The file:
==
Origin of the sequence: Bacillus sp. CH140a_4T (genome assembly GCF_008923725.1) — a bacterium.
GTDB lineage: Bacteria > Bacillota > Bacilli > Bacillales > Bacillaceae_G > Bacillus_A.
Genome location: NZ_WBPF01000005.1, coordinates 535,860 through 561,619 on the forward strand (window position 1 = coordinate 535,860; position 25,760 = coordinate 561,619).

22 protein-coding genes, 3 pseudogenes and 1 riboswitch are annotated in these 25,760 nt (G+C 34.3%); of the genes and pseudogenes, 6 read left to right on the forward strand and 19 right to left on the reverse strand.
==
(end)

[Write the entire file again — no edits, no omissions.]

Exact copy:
Origin of the sequence: Bacillus sp. CH140a_4T (genome assembly GCF_008923725.1) — a bacterium.
GTDB lineage: Bacteria > Bacillota > Bacilli > Bacillales > Bacillaceae_G > Bacillus_A.
Genome location: NZ_WBPF01000005.1, coordinates 535,860 through 561,619 on the forward strand (window position 1 = coordinate 535,860; position 25,760 = coordinate 561,619).

22 protein-coding genes, 3 pseudogenes and 1 riboswitch are annotated in these 25,760 nt (G+C 34.3%); of the genes and pseudogenes, 6 read left to right on the forward strand and 19 right to left on the reverse strand.